In a move reflective of a viral meme, a new study shows that an ancient fish really did evolve to walk out of the water, only to then go back to the sea.
Source: This fish evolved to walk on land — then said ‘nope’ and went back to the water : NPR
Scientists have found the first examples of similar plant forms evolving repeatedly within different regions, suggesting that evolution can be predicted.
Source: Plant study hints evolution may be predictable | YaleNews
Scientists are examining evolutionary breadcrumbs to reconstruct the vision of whales that lived as long as 55 million years ago.
Source: What Did Ancient Whales See? – The Atlantic
The human brain is neither a huge homogeneous set of neurons nor a massive set of task-specific programs that each solves a single problem.
Source: Combining Neuroscience, Psychology, and AI Yields a Foundational Model of Human Thought
The VMAT1 gene evolved through natural selection in human evolution. Those with the Ile-type variant of the VMAT1 gene are less prone to anxiety and depression.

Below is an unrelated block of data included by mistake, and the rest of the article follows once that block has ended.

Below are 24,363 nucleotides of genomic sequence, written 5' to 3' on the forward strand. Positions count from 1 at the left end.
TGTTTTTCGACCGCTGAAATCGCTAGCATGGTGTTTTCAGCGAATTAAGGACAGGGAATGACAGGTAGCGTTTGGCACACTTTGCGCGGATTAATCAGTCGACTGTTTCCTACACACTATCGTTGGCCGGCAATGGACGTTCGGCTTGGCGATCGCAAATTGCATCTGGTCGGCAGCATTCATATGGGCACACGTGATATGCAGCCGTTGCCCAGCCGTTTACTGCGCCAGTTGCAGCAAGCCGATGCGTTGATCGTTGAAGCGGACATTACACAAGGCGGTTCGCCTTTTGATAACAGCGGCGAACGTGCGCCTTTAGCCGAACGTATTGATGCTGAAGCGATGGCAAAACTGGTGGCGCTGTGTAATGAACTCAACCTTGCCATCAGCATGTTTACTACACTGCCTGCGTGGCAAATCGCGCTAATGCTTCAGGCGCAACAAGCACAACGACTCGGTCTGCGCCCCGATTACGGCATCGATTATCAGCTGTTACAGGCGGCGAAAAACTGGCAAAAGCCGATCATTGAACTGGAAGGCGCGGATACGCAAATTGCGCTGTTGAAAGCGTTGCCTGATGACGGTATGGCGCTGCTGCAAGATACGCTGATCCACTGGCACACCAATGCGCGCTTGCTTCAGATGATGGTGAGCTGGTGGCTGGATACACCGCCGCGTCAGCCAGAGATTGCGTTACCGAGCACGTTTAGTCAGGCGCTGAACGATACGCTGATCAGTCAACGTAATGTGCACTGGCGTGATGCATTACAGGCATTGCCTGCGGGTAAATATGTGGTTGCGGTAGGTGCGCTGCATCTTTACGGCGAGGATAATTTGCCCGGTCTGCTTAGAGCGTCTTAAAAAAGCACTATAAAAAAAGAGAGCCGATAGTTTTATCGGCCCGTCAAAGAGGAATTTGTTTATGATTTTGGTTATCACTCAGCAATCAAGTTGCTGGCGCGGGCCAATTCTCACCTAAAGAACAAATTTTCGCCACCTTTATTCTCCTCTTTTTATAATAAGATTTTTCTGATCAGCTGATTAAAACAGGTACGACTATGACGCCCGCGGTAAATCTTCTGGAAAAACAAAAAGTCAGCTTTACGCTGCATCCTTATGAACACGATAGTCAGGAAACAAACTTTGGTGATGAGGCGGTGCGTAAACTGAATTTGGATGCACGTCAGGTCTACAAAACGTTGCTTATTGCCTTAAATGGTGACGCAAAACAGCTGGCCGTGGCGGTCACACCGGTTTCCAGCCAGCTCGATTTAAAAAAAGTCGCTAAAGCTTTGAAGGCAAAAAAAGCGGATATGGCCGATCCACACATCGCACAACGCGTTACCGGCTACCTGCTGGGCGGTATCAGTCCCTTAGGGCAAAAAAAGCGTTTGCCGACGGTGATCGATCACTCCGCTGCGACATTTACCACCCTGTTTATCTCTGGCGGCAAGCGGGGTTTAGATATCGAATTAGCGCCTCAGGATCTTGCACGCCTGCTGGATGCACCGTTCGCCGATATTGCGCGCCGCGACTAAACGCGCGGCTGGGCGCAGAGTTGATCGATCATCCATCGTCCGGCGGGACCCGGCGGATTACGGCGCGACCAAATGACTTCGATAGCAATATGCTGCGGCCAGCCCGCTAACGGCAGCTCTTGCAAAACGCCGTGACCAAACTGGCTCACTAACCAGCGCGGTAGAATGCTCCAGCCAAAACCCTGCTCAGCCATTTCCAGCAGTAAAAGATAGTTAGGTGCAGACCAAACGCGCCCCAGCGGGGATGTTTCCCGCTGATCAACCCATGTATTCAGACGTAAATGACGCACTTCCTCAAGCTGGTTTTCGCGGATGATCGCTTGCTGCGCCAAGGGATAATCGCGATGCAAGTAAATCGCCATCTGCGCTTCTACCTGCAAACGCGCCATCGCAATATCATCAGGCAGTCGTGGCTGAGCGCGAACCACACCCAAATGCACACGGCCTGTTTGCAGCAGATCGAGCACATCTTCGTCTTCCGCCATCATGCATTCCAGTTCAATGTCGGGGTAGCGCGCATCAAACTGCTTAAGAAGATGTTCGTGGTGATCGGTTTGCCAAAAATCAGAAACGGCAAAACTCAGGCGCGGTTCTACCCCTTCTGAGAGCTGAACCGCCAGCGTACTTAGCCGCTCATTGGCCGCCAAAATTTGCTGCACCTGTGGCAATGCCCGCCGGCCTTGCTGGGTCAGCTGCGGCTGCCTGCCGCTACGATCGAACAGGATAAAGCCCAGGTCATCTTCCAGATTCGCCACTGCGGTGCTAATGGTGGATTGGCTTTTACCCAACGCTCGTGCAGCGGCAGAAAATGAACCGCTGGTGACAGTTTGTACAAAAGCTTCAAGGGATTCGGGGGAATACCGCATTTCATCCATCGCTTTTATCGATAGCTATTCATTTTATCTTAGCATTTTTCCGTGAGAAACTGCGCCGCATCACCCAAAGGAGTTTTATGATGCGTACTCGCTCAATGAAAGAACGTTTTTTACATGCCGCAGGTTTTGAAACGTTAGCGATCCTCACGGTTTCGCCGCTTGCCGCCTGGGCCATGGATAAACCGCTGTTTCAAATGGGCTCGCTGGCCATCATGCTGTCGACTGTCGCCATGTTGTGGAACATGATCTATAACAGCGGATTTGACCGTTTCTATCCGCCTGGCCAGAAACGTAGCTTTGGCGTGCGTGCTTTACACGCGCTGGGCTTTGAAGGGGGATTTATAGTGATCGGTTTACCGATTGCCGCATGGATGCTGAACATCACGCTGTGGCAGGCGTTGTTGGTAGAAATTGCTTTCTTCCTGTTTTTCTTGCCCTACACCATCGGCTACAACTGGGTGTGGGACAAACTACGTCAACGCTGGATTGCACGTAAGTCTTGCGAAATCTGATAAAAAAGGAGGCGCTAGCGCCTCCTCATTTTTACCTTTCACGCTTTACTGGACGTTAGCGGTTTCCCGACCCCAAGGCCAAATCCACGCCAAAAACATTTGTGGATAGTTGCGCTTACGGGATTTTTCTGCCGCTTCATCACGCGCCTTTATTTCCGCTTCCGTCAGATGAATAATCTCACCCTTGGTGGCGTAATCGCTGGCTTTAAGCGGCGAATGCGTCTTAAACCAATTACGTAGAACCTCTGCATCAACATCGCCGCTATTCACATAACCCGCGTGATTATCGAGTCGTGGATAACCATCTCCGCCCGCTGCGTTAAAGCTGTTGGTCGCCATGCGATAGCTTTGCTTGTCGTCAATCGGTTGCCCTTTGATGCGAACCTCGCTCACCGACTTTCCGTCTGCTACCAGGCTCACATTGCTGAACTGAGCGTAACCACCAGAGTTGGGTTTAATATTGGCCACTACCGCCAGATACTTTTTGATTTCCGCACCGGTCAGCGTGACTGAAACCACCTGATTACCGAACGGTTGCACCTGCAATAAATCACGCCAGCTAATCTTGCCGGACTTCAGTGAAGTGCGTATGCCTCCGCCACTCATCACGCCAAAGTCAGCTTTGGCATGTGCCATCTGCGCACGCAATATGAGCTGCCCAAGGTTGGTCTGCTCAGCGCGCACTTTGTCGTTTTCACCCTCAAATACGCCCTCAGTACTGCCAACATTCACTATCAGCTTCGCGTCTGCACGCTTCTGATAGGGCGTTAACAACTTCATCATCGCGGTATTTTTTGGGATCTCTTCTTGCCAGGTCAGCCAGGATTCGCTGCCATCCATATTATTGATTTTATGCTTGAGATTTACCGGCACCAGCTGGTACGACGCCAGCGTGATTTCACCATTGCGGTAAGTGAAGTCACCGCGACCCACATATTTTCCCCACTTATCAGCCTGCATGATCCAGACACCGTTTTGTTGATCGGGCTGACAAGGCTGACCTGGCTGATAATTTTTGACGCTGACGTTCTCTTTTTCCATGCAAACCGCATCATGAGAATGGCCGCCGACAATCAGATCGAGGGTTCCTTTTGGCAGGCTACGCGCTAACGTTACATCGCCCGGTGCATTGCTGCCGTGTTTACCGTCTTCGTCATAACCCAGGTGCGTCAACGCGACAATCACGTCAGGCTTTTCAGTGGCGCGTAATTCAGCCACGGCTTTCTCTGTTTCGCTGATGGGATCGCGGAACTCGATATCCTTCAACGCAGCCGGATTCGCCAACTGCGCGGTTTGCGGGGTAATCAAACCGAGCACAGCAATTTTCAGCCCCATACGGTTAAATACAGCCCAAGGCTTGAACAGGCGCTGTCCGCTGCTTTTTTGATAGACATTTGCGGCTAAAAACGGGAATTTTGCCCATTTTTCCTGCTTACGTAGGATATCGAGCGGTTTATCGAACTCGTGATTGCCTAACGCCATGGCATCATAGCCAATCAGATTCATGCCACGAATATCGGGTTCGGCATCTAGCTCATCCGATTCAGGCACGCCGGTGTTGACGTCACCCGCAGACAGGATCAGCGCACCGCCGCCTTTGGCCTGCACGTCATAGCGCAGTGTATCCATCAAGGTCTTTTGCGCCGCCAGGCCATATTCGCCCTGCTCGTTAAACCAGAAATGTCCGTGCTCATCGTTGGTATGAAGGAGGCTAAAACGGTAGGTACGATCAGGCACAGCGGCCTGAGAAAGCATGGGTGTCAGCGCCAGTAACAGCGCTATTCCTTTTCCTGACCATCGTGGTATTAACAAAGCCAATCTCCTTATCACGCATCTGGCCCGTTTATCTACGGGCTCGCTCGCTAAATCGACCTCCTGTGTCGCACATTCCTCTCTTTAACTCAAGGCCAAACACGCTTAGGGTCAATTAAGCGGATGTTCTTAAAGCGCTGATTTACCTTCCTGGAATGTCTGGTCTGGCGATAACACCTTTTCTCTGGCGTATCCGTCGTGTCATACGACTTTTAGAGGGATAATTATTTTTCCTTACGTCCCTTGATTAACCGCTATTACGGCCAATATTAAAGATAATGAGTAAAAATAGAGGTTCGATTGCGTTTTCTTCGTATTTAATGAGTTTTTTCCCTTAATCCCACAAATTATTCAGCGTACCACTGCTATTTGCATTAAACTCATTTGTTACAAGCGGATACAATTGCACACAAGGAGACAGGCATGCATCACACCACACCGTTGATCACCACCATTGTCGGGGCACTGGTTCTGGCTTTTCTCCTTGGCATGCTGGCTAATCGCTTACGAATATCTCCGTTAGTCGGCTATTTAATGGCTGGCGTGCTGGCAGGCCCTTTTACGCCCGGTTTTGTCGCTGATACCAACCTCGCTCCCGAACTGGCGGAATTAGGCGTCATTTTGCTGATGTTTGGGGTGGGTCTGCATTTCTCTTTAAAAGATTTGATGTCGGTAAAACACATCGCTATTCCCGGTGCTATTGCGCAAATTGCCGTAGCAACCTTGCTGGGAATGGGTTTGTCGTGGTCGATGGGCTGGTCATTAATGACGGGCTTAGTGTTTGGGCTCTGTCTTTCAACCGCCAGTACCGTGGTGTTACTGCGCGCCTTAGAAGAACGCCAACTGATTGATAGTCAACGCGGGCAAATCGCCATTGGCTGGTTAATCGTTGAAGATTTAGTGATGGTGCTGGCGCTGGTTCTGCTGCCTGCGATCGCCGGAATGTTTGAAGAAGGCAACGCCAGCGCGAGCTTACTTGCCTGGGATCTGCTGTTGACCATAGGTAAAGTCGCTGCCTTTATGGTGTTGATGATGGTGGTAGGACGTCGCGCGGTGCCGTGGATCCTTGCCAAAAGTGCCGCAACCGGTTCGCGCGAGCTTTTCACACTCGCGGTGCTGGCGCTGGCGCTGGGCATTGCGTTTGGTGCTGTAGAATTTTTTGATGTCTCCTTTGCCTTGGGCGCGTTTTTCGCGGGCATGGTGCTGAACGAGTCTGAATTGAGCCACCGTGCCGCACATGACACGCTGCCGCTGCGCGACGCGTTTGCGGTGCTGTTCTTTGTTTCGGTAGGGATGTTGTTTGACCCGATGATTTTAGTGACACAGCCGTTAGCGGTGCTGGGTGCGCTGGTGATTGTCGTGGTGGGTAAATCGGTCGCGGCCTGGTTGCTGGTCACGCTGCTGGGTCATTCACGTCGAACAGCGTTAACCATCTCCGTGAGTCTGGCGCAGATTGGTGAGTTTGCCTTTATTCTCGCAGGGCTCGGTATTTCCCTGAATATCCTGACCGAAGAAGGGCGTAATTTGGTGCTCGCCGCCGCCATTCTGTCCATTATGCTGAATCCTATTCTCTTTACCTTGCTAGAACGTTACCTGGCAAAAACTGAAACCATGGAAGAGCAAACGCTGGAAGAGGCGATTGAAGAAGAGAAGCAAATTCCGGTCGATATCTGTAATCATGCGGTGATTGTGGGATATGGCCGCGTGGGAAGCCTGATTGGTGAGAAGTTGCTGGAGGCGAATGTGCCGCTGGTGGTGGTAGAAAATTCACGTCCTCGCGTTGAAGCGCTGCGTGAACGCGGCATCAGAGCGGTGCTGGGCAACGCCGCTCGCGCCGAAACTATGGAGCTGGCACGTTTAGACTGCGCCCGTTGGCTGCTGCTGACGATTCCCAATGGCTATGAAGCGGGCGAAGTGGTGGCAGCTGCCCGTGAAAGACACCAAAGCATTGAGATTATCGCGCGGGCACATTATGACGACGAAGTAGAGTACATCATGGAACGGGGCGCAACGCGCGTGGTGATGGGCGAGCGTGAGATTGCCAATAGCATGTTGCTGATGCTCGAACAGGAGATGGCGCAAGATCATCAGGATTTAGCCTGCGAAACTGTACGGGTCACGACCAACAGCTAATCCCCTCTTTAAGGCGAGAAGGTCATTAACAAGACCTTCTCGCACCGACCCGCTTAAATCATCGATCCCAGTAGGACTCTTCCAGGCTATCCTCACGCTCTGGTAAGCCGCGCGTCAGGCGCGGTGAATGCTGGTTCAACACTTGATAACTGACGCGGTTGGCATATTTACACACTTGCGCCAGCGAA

Source: Brain Mechanism Underlying Evolution of Anxiety – Neuroscience News
I was in medical limbo for four days which broke my obsessive drafting of the book, fortunate. There will be more drafts but the basic versioning is done, I suspect. There are now two versions, at…
Source: The Last Revolution: Postcapitalist Futures…//8_1_22 – 1848+: The End(s) of History
The good news is we still have time to close the gap between “could” and “should” in how scientists redesign and reengineer genetic code.
Source: Just Because You Can Doesn’t Mean You Should: What Genetic Engineers Can Learn From ‘Jurassic World’
The numbat genome can help scientists piece together the Tasmanian tiger’s genome—and maybe even resurrect Australia’s iconic lost species.
Source: How the Newly Decoded Numbat Genome Could Help Bring the Tasmanian Tiger Back From Extinction
The algorithm is deep learning’s first foray into building proteins around their functions, opening a door to previously unimaginable treatments.
Source: Protein-Designing AI Opens Door to Medicines Humans Couldn’t Dream Up